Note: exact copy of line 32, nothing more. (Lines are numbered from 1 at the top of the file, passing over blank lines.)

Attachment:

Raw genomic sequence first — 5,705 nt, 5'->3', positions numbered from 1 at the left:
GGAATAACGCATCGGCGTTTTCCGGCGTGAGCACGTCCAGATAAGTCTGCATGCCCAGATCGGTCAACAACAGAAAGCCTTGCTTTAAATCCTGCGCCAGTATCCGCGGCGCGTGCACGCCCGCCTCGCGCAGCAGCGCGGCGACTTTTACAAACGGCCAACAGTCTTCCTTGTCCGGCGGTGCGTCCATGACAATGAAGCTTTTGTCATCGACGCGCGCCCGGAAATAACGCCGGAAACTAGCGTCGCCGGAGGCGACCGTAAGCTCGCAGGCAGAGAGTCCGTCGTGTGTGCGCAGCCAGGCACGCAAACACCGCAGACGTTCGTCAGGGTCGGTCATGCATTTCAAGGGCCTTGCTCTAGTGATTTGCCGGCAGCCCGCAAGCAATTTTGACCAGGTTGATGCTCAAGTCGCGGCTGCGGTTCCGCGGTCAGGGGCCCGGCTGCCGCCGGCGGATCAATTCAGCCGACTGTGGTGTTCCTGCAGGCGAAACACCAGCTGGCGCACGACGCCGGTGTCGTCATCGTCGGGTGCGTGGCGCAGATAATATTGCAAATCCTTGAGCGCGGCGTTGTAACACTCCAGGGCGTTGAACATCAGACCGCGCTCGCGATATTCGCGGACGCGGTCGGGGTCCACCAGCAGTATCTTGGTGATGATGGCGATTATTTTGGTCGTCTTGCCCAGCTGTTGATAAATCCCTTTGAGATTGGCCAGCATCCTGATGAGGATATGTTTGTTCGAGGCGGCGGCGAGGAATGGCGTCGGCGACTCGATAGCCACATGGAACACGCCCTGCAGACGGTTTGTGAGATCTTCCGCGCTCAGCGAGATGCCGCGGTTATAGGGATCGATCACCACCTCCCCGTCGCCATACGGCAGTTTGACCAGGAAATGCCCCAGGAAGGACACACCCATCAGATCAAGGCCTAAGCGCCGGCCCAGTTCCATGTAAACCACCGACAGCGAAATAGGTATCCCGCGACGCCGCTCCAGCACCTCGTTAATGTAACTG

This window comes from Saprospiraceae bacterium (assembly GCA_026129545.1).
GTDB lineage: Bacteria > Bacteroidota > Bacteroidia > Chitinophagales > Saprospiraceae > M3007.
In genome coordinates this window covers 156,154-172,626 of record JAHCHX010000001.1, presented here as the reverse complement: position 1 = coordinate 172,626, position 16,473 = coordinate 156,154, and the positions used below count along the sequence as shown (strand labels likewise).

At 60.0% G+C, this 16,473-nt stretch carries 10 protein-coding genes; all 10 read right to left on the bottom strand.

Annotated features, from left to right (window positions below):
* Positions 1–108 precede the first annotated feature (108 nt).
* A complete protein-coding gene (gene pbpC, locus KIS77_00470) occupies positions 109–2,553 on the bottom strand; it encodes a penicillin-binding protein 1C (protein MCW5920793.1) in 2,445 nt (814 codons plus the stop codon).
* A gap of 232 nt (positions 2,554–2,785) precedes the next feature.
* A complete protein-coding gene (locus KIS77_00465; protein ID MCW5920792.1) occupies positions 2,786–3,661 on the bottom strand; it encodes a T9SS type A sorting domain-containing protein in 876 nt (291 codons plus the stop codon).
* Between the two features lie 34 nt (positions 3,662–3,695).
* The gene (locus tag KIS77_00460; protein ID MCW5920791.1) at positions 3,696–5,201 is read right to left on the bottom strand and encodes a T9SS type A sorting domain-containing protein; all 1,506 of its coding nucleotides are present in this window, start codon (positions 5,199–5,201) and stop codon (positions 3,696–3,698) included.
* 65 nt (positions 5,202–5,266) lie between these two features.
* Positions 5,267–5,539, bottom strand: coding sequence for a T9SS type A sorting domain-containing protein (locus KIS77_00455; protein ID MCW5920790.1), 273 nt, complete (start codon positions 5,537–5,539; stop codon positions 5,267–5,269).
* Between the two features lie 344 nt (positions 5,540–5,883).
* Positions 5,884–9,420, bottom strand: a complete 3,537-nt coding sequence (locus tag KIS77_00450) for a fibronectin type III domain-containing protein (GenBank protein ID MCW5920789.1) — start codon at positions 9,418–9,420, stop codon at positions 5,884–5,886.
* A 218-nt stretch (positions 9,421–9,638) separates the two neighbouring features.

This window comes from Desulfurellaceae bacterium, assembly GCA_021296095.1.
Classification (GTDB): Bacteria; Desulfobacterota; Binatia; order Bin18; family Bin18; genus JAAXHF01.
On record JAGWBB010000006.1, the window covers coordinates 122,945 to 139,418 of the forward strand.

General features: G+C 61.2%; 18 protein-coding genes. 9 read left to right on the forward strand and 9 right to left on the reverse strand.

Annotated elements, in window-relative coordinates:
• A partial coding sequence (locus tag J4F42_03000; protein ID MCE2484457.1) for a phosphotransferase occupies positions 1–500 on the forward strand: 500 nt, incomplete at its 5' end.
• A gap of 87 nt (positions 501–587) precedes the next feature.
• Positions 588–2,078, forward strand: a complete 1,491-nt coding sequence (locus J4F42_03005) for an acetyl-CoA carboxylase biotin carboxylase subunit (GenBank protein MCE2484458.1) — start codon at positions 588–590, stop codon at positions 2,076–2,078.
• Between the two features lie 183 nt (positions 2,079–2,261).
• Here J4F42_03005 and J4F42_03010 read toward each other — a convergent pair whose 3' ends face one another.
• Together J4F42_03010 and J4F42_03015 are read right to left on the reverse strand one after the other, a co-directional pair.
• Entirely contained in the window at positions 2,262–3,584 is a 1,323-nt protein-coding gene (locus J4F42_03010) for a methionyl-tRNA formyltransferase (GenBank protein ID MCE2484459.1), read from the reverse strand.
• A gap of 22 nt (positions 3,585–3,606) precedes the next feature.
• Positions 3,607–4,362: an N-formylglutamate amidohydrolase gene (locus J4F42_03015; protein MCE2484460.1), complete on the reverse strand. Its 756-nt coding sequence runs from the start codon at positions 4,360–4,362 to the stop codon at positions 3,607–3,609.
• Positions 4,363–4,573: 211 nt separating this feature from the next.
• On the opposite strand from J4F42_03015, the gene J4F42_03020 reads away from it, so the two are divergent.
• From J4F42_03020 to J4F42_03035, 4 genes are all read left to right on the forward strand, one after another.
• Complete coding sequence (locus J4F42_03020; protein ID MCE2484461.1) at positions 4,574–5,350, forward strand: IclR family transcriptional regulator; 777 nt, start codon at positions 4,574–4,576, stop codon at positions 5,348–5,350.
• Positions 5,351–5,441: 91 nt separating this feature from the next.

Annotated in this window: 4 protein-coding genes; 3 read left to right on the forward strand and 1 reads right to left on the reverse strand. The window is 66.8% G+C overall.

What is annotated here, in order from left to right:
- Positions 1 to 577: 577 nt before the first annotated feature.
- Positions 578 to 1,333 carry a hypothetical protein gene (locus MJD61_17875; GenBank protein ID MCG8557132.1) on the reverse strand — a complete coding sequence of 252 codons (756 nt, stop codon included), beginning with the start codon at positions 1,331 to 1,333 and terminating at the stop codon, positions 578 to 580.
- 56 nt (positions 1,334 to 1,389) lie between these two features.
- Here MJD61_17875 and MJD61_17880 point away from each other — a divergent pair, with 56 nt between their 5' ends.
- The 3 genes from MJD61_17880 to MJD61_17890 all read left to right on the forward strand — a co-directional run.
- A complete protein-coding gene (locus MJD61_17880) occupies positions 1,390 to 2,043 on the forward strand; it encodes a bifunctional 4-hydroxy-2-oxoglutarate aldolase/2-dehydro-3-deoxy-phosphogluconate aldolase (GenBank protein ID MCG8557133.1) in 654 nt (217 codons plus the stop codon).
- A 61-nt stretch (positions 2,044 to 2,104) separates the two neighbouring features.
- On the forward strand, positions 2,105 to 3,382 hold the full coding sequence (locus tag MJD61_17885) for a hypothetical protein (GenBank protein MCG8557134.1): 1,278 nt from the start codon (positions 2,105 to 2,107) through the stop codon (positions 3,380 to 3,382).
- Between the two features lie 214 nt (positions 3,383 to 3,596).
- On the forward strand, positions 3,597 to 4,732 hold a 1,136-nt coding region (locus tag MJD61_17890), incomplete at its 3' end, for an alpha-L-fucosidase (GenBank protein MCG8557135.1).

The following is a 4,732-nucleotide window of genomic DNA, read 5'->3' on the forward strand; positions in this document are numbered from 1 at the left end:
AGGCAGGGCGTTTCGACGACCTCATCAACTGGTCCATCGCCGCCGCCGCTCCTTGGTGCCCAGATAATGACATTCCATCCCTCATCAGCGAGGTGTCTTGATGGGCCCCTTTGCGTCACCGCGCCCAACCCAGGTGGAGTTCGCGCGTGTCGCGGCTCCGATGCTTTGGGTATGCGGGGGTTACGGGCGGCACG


• Positions 3,607–4,362: an N-formylglutamate amidohydrolase gene (locus J4F42_03015; protein MCE2484460.1), complete on the reverse strand. Its 756-nt coding sequence runs from the start codon at positions 4,360–4,362 to the stop codon at positions 3,607–3,609.